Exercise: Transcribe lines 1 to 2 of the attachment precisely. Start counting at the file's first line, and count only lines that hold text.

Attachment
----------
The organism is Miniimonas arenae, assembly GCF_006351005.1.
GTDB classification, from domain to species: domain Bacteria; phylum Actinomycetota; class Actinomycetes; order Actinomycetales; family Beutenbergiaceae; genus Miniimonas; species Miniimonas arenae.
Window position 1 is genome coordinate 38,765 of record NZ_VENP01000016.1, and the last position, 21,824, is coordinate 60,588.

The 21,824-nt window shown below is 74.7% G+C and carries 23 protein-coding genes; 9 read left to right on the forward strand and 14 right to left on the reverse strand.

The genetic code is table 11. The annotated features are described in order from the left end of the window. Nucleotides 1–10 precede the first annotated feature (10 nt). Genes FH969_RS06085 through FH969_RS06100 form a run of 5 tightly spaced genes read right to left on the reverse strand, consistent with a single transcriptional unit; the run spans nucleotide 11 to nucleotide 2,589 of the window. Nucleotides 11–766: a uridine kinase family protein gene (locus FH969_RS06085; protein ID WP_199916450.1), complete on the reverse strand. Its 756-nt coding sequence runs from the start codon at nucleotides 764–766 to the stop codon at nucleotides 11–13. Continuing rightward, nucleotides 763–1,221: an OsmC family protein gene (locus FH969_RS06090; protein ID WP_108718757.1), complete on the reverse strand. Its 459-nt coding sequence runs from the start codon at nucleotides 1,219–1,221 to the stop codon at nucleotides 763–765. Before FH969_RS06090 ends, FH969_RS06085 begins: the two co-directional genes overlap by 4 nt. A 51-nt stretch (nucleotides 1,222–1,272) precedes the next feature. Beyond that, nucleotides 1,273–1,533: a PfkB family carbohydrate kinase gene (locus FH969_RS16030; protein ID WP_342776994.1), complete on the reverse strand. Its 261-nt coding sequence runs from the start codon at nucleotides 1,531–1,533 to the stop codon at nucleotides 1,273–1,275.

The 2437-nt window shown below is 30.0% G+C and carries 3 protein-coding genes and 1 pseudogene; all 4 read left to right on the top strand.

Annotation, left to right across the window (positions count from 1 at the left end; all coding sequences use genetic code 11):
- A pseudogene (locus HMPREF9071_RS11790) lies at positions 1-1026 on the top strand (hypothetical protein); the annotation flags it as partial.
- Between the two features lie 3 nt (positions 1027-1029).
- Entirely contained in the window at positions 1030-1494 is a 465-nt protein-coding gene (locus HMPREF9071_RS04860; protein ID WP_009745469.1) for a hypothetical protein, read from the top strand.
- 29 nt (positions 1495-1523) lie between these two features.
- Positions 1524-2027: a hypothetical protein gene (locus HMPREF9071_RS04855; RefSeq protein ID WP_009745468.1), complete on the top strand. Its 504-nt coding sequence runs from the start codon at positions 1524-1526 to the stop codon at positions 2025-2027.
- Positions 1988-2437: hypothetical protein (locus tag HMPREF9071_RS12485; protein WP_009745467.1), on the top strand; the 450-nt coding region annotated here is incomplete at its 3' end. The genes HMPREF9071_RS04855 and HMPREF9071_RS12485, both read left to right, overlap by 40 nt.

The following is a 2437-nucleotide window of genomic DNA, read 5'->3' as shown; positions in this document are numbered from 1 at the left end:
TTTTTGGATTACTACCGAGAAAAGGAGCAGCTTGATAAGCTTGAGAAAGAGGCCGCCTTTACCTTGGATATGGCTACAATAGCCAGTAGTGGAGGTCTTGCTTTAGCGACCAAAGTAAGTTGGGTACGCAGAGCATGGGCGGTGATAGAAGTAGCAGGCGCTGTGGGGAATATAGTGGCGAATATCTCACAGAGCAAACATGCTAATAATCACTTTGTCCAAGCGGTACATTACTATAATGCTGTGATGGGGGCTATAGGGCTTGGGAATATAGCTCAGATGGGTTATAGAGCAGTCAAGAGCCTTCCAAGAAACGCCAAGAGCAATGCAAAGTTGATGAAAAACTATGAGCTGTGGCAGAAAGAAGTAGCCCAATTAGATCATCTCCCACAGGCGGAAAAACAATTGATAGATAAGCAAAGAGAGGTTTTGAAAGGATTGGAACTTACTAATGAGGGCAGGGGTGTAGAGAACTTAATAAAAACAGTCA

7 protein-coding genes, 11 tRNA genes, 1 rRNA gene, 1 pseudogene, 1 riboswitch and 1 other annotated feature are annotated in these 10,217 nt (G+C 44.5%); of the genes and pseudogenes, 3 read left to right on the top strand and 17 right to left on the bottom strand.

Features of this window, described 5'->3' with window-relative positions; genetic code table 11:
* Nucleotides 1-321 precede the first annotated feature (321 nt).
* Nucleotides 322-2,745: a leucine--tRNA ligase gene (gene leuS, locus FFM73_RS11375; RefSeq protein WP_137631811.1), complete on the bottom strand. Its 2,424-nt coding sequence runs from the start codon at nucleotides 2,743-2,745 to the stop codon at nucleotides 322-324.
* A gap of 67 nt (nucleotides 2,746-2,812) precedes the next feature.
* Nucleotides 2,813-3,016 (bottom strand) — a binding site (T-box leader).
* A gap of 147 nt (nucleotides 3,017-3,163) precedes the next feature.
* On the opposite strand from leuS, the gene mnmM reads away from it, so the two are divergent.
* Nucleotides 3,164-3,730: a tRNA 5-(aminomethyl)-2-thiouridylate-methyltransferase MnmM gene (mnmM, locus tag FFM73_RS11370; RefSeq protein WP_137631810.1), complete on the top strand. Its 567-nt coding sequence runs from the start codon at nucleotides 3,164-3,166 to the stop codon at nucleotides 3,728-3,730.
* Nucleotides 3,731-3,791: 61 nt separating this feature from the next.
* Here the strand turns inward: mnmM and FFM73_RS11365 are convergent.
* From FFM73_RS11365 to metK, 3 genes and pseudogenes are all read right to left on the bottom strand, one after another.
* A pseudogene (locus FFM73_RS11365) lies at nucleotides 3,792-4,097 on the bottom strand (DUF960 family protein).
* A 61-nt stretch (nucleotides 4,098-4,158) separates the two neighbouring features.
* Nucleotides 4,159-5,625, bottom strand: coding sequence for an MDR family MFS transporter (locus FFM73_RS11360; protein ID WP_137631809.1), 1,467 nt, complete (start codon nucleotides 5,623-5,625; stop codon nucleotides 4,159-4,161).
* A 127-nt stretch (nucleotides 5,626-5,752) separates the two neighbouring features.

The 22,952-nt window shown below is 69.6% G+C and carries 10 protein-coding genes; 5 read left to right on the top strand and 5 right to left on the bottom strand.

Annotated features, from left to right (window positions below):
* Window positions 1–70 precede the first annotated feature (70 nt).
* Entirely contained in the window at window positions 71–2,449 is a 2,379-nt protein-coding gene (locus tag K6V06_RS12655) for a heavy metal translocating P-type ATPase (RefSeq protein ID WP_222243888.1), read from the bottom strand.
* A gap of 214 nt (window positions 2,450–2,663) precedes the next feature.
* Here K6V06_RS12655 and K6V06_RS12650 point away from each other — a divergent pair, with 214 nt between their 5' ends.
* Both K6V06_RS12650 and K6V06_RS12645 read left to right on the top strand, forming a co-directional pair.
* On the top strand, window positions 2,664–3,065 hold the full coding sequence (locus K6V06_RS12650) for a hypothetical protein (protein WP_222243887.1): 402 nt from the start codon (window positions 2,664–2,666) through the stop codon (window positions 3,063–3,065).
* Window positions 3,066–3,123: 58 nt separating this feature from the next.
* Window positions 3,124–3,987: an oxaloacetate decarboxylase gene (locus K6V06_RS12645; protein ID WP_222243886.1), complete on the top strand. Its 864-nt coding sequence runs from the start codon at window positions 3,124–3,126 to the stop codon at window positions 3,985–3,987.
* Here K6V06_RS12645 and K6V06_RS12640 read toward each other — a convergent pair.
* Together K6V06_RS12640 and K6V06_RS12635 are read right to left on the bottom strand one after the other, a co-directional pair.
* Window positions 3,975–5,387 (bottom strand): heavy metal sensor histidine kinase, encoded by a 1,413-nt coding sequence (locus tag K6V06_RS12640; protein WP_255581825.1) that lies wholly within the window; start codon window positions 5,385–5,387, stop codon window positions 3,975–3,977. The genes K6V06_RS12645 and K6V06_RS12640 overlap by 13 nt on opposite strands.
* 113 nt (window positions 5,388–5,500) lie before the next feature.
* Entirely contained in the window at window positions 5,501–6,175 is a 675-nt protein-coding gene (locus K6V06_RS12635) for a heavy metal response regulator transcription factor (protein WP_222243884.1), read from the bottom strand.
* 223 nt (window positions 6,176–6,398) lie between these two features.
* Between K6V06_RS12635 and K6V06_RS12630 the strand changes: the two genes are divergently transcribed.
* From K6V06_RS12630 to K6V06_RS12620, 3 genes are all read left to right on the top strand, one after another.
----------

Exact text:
The organism is Miniimonas arenae, assembly GCF_006351005.1.
GTDB classification, from domain to species: domain Bacteria; phylum Actinomycetota; class Actinomycetes; order Actinomycetales; family Beutenbergiaceae; genus Miniimonas; species Miniimonas arenae.